Mice got in the motor

Rusty Wrench

New member
Hello All- First post :)

The motor is 78 Evinrude 85hp w tilt trim.

It's been 20 years or so since I built the Glen L Hunky Dory. 12 years ago I became consumed with elder care issues. I put the boat under cover and never so much as looked at it until now.

Under the motor cover was the most god-awful mess you could imagine. I vacuumed out nesting material and acorns. There are pockets of mouse urine/feces in every corner, recess and surface. I have the factory service manual and have started to remove some components to start cleaning. I am an ok mechanic but hope to dissemble as little as possible.

A few questions
1) I'm unable to post photos (Oops!- we ran into problems message). Is this a first post thing? They're jpeg 3.5 to 6 KB. The mess is almost indescribable.

2) Would it be safe to spray cleaner and hose pressure wash the motor and components under the hood- blocking the intakes of course.

3) No question there is a mass of waste, probably even wet waste, in the deepest recesses. Could that migrate down into the lower unit? Is it advisable to remove the power head.

I'm just getting started. Thanks for any advice.

btw- I had fogged the motor prior to storage. Flywheel does turn- or least it's not locked. And the mice did not chew any wiring that I've seen yet.


Contributing Member
Power wash it. I do that to all the motors I buy. Don't take the power head off unless absolutely necessary. If the motor was used in salt water you probably won't be able to get the power head off without breaking bolts and destroying stuff. I would remove the carb and check it out. Lower unit should be good but watch out for wasp nests and mud dabbers. Good luck.


Regular Contributor
Did you actually mean your photos were 3.5-6 mb? I don’t know any cameras that take photos at 6kb.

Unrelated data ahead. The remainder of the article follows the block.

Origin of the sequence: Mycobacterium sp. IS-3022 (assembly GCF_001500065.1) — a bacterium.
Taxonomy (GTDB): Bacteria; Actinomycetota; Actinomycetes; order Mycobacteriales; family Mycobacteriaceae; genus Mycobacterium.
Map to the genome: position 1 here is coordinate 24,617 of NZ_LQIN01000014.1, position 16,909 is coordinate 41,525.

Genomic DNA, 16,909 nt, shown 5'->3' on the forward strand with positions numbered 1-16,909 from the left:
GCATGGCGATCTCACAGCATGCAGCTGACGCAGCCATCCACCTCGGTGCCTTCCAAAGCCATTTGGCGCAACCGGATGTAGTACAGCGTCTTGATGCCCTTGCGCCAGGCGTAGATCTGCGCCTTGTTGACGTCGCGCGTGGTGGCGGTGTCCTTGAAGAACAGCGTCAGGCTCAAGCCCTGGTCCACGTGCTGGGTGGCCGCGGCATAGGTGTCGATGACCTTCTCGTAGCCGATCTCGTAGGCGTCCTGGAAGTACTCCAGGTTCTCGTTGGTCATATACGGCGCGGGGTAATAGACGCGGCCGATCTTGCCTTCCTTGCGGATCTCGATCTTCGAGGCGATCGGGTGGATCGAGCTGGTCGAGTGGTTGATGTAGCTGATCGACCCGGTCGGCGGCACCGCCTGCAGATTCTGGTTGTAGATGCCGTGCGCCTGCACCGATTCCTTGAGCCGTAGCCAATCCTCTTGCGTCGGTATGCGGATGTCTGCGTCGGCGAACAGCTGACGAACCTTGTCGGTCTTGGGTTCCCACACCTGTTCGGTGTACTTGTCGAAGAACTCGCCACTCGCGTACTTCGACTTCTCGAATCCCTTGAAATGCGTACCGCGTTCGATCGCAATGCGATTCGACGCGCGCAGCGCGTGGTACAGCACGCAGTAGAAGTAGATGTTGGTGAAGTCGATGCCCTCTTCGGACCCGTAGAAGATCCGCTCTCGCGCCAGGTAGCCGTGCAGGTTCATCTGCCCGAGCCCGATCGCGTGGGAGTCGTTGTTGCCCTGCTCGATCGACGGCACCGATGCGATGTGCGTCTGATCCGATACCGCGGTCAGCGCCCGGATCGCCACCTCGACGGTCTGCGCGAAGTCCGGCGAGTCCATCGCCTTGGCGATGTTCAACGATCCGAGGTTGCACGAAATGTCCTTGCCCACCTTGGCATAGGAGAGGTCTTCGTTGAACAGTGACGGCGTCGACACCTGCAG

if so, resize them to under 1mb.
There might be a gate where you need 6 posts before adding photos. Just add a few posts to get your count up a bit.

Rusty Wrench

New member
Thanks EdChris. I double checked. The smaller photo isn't 3.5 kb. It's 3,500 kb! Taken with my Galaxy 7.
I think I know how to resize them in Paint.

I was going to do the work in situ. But now I think it will be easier if the motor is off the boat. The throttle and advance are very stiff, starter bendix won't move, who knows what's behind the carbs and what all else.

I was able to load a 251kb screenshot so I guess size does matter. Thx again.

edit- the screenshot was on the preview but not on submittal. Hmm... I'll get it right next time :)

Rusty Wrench

New member
Got the motor all cleaned up. Now for tune-up. Not having any success removing the choke linkage from the lever. Tried squeezing and pressing on the little nylon type bushing with pliers. Worried about over-forcing. Is there a trick?choke lever.jpg



I feel your pain. I've found the same after winter storage--but only a single winter. I can't imagine how much worse it would be after 12 years.

Actually I can, sort of.
Several years ago I sold a 69 firebird. The original (rare) engine was on a covered pallet at the back of my property for maybe 5 years. When I pulled the tarp to show the buyer I found mice had turned it into a condo.

Rusty Wrench

New member
This is what I started with. Mostly nesting material is visible. But mice waste sludge accumulated almost everywhere. Half expected to get the hantavirus.

Motor compartment cleaned up now. Carbureators were filthy sticky. Throttle plate on lower wouldn't budge. In cleaning the motor I used a couple cleaning agents (ammonia then pine sol) sprayed on then pressure blasted with clean water. Carbs, once off, were soaked briefly in pine sol solution, rinsed, then in Berrymans for 4 hrs then rinsed with clean water and air pressure.

Now I have white some white crusties on various surfaces. I've cleaned it off a couple times but then comes back. Any advice on this?


Also product advice on lubing the carb linkages. And should I give a light coat of something to passages the throttle lever goes through. It cleaned up pretty good but still bears light signs of corrosion.

Debating with myself whether to pull the flywheel. It's been water and air blasted pretty thorough.

I repair/rebuild a half dozen or so small engine carbs every year. This is my first boat motor carb.




I've seen that damage plenty when looking for parts for antique cars. Your mice just accelerated the corrosion.
I don't think there's anything you can do other than take everything completely apart and blast it (walnut? soda?) to bare aluminum. Then you're faced with restoring the original coating or giving it all a snazzy paint job.